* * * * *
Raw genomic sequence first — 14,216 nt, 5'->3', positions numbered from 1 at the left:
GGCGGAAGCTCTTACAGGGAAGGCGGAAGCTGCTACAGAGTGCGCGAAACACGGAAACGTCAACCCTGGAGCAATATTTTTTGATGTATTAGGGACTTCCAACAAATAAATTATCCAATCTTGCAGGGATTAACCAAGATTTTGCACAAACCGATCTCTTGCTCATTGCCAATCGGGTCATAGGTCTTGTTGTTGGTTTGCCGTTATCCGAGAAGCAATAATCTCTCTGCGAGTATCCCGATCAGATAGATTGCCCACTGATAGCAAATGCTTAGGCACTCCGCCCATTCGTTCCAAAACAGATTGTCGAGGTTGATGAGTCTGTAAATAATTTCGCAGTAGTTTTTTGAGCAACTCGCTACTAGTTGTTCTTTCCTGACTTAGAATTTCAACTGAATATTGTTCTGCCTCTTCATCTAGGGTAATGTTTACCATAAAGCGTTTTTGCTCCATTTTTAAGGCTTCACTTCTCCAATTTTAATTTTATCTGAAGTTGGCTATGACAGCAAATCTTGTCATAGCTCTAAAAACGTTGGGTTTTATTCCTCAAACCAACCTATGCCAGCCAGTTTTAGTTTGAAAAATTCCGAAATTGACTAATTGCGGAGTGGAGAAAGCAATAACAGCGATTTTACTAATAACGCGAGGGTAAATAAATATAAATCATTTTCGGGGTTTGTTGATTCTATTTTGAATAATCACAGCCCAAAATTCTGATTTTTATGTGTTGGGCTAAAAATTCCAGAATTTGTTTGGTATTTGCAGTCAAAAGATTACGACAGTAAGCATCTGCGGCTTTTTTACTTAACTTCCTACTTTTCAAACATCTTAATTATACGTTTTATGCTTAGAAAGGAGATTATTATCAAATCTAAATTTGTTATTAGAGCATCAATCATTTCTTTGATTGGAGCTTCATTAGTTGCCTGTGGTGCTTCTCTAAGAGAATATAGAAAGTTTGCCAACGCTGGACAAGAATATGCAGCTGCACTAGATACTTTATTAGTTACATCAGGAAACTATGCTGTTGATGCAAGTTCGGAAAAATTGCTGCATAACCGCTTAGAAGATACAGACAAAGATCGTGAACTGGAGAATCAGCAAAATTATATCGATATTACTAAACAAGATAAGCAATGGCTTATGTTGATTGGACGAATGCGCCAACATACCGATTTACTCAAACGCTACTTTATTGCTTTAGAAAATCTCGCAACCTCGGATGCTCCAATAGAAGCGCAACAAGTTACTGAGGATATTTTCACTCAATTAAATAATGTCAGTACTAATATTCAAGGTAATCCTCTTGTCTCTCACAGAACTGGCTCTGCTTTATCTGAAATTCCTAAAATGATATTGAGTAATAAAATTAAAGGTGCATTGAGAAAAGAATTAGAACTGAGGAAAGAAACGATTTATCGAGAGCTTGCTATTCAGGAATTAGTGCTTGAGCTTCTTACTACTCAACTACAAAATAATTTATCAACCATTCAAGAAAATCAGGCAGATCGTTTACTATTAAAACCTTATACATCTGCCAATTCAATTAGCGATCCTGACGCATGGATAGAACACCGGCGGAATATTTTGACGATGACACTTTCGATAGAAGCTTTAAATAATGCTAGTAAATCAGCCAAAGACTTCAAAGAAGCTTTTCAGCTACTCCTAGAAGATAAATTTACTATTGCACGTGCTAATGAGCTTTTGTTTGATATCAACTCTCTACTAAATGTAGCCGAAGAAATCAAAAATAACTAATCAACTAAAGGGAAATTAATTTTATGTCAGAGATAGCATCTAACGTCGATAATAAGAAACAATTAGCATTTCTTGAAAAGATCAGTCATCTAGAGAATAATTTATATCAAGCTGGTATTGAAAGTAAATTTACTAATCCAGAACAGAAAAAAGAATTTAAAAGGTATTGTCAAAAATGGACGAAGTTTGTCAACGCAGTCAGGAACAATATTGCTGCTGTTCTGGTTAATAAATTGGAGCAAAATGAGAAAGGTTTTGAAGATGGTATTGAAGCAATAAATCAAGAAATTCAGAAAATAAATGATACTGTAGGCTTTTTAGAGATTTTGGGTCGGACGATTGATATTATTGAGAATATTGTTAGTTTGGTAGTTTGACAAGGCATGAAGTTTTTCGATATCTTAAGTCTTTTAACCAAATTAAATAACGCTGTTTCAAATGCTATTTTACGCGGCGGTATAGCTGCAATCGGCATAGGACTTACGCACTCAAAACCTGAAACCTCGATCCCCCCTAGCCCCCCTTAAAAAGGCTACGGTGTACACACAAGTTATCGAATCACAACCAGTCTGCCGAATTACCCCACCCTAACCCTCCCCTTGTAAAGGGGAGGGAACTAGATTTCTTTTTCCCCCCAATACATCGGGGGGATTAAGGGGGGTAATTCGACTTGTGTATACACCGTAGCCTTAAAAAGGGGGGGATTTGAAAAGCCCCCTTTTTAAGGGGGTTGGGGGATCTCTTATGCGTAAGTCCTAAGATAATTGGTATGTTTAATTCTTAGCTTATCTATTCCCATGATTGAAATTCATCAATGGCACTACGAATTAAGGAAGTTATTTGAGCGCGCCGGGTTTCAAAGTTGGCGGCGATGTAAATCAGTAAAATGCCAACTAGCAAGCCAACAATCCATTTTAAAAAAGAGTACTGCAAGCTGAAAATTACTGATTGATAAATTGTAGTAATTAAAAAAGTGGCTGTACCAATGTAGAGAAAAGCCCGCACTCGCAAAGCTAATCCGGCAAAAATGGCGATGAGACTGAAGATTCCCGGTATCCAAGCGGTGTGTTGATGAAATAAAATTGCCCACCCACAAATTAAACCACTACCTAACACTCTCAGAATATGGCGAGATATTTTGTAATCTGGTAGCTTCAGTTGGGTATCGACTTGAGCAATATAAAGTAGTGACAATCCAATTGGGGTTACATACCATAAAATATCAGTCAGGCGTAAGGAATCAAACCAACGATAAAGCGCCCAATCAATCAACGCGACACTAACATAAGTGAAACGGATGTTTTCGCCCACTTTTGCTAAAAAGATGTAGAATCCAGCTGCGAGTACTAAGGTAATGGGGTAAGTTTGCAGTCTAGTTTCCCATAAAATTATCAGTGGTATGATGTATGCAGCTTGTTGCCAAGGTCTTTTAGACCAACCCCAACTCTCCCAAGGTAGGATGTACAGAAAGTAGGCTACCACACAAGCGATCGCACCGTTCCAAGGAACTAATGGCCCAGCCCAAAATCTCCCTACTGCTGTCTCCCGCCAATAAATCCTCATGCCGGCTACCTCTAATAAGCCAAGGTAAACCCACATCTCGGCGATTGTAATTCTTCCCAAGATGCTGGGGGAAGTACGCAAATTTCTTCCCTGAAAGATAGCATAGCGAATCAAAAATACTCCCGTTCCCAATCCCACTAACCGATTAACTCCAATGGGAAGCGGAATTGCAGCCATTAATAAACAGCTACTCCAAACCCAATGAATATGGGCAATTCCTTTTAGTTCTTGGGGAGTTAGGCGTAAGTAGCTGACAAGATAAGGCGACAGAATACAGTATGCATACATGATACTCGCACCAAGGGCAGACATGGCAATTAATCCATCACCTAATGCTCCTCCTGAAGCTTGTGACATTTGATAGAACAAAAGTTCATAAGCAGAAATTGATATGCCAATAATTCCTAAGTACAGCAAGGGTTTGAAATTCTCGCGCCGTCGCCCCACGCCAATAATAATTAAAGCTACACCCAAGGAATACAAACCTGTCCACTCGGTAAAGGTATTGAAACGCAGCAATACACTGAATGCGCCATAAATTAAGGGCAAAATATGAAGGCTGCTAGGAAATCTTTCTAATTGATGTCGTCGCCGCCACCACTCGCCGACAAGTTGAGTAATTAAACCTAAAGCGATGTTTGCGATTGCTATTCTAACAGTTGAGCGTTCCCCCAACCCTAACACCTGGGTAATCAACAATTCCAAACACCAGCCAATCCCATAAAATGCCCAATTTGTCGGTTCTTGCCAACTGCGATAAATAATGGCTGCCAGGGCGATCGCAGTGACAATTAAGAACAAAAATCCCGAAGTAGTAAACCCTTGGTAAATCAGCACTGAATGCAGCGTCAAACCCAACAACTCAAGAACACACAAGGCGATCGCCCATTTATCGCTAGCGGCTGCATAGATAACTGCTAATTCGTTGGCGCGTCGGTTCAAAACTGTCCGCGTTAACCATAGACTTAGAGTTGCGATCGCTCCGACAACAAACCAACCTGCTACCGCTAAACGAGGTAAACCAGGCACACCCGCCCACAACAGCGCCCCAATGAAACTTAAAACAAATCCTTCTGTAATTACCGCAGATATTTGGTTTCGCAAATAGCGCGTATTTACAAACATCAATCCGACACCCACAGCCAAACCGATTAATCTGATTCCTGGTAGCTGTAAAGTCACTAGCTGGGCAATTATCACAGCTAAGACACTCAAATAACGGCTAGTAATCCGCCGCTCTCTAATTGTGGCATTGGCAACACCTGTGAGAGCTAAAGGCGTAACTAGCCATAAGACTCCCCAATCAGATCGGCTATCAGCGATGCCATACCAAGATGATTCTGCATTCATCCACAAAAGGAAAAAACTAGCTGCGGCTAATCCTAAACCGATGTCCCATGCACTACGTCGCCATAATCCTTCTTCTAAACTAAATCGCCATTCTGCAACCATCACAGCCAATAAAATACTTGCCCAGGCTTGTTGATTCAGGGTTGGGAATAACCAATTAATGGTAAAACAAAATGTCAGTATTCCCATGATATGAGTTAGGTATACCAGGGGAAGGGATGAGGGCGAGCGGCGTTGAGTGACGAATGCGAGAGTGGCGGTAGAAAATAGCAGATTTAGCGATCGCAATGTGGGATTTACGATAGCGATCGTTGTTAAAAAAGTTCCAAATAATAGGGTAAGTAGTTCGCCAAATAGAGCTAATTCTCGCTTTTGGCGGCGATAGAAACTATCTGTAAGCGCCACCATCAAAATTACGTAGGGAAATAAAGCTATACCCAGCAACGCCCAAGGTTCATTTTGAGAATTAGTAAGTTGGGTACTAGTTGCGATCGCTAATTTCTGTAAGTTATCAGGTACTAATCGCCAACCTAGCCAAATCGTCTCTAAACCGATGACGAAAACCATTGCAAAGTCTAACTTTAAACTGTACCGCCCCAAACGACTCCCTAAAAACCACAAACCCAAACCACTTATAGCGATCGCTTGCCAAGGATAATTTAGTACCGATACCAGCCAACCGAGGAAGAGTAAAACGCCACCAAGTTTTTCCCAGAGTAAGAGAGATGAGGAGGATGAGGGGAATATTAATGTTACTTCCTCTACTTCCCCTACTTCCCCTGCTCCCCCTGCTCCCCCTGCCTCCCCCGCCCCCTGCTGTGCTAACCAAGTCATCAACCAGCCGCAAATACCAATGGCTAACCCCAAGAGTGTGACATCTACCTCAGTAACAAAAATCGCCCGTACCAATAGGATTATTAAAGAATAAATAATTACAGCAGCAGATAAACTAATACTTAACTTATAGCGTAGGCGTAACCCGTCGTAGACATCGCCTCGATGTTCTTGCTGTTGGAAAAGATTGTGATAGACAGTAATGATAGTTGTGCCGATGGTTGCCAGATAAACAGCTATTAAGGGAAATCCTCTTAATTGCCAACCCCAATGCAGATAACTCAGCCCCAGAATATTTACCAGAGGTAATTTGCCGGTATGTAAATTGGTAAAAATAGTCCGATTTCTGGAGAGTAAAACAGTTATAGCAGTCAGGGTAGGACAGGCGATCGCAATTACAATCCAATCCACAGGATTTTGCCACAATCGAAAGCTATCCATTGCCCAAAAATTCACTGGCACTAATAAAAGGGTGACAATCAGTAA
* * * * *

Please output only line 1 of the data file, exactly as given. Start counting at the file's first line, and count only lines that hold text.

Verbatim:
Raw genomic sequence first — 14,216 nt, 5'->3', positions numbered from 1 at the left: